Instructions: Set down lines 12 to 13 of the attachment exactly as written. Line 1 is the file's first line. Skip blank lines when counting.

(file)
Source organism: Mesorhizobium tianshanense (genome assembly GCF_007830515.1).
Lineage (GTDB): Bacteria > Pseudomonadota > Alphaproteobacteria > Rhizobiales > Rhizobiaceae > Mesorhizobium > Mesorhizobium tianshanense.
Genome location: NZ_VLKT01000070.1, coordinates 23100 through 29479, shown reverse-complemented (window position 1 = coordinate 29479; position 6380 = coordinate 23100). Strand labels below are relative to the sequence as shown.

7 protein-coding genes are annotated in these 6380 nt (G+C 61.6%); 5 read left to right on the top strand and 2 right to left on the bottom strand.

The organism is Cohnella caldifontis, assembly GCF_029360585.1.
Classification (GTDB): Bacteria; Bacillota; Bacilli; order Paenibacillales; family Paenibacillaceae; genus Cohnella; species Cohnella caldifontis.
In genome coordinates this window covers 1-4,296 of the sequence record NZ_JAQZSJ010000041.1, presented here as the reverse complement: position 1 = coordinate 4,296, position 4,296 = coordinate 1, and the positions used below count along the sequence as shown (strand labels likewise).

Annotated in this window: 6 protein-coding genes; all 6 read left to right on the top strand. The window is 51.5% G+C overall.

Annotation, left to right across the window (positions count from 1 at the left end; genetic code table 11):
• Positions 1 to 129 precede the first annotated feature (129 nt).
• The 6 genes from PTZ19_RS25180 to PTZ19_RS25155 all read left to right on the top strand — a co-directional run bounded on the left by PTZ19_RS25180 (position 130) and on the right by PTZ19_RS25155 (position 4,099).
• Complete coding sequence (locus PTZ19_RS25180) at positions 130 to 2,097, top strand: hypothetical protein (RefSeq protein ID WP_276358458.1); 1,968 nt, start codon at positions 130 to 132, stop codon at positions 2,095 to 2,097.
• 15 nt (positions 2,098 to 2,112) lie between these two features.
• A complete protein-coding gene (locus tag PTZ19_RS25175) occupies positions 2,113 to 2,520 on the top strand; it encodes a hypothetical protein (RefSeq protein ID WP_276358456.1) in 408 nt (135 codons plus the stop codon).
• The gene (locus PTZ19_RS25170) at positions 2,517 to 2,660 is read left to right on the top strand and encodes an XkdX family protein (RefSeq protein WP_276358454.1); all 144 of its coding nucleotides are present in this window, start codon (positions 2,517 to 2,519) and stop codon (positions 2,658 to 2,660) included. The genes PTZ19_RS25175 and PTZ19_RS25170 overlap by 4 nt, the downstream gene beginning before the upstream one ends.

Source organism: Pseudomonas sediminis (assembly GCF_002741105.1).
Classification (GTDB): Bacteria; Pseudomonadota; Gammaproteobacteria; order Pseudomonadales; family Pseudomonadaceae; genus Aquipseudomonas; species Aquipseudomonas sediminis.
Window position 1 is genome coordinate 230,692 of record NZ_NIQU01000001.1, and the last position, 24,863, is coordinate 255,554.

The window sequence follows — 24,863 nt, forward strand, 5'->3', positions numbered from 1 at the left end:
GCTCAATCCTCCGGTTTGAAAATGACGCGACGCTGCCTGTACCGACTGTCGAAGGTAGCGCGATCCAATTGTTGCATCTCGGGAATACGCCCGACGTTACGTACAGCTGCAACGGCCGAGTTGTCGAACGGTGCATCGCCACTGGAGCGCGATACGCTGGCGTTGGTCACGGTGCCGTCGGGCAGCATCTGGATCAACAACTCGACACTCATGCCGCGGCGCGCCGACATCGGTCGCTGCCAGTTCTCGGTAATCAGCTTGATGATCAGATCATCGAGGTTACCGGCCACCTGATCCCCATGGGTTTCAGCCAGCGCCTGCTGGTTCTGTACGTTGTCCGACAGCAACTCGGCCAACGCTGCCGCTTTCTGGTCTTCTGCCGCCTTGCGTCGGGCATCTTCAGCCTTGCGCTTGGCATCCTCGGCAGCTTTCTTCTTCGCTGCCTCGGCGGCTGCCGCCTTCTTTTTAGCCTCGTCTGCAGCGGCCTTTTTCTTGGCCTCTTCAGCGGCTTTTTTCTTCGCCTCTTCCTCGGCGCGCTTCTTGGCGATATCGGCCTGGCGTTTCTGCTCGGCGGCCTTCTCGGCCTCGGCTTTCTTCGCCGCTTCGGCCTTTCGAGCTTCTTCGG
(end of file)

• Complete coding sequence (locus PTZ19_RS25180) at positions 130 to 2,097, top strand: hypothetical protein (RefSeq protein ID WP_276358458.1); 1,968 nt, start codon at positions 130 to 132, stop codon at positions 2,095 to 2,097.
• 15 nt (positions 2,098 to 2,112) lie between these two features.